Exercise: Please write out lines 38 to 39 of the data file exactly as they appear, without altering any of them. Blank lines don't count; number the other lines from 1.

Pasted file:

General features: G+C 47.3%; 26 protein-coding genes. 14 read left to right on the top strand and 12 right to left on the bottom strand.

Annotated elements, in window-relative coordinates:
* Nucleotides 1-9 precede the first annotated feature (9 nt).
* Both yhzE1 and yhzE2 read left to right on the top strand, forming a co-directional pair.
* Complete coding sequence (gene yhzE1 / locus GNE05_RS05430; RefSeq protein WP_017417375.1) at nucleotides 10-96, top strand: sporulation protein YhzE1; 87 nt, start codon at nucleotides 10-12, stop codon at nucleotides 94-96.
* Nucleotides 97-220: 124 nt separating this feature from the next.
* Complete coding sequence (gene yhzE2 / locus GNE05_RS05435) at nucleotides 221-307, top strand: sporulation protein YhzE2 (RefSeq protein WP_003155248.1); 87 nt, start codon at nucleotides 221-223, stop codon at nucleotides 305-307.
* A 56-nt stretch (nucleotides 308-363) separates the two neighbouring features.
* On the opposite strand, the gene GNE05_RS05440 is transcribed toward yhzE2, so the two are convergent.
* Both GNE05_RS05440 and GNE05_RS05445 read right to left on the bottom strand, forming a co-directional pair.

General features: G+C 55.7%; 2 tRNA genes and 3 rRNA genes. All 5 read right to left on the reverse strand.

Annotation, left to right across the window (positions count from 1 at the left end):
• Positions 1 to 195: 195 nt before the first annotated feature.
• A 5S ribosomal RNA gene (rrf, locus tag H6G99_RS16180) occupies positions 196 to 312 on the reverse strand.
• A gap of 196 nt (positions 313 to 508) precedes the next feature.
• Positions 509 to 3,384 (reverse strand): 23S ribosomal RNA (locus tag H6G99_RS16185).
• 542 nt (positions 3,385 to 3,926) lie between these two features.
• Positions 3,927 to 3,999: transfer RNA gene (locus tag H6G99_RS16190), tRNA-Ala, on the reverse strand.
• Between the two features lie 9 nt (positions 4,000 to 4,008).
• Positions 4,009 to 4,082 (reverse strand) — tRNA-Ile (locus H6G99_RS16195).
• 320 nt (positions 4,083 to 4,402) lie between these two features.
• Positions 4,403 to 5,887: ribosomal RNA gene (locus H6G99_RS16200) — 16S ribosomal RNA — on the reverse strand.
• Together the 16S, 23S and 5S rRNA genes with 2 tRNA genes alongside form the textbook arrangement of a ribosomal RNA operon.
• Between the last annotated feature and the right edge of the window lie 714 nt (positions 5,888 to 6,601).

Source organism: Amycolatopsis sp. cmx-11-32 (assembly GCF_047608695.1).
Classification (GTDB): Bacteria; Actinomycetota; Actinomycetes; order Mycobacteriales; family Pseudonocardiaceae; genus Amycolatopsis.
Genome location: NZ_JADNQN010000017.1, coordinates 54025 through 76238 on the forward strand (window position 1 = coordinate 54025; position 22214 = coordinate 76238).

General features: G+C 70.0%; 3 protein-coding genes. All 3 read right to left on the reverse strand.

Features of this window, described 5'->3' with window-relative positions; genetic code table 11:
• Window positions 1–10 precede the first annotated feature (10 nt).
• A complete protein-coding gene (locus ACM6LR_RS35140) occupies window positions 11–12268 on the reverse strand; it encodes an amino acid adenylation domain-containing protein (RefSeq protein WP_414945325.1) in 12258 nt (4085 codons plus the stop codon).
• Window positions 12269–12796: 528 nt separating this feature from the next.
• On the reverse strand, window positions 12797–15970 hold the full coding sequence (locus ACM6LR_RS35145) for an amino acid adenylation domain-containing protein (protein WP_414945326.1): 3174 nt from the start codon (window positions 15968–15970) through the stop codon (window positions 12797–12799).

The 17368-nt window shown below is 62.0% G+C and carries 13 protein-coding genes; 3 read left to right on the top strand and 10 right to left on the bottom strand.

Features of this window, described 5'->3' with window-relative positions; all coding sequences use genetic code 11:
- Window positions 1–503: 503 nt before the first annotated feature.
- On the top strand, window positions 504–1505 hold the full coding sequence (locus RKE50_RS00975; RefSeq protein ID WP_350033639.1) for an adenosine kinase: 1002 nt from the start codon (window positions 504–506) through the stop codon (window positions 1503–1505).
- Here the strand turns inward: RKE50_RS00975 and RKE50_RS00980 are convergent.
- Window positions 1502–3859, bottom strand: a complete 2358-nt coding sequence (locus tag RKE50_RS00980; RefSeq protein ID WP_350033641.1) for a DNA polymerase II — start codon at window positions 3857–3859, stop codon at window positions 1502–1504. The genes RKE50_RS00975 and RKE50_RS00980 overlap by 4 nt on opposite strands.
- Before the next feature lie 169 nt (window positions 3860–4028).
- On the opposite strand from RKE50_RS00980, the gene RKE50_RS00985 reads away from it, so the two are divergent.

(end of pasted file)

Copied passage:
- Here the strand turns inward: RKE50_RS00975 and RKE50_RS00980 are convergent.
- Window positions 1502–3859, bottom strand: a complete 2358-nt coding sequence (locus tag RKE50_RS00980; RefSeq protein ID WP_350033641.1) for a DNA polymerase II — start codon at window positions 3857–3859, stop codon at window positions 1502–1504. The genes RKE50_RS00975 and RKE50_RS00980 overlap by 4 nt on opposite strands.